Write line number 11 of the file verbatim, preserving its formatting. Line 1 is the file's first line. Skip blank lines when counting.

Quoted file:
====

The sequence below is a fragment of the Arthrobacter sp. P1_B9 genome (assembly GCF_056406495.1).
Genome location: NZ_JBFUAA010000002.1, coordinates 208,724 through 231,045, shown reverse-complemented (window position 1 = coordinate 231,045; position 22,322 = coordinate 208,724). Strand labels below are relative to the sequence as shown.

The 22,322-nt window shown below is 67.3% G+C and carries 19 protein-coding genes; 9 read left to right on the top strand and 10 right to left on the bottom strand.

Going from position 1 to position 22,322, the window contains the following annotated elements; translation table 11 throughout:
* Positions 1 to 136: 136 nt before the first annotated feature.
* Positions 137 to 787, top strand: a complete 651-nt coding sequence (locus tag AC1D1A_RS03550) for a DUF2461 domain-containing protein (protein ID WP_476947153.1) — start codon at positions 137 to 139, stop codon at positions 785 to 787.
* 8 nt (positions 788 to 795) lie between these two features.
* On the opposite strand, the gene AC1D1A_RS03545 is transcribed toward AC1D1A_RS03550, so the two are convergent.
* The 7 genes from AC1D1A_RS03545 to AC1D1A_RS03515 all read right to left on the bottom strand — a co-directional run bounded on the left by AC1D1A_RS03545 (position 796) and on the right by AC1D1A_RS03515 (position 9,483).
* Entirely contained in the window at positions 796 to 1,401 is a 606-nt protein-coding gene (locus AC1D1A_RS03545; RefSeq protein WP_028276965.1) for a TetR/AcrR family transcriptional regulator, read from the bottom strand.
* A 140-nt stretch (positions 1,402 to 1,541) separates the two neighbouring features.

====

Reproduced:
* A 140-nt stretch (positions 1,402 to 1,541) separates the two neighbouring features.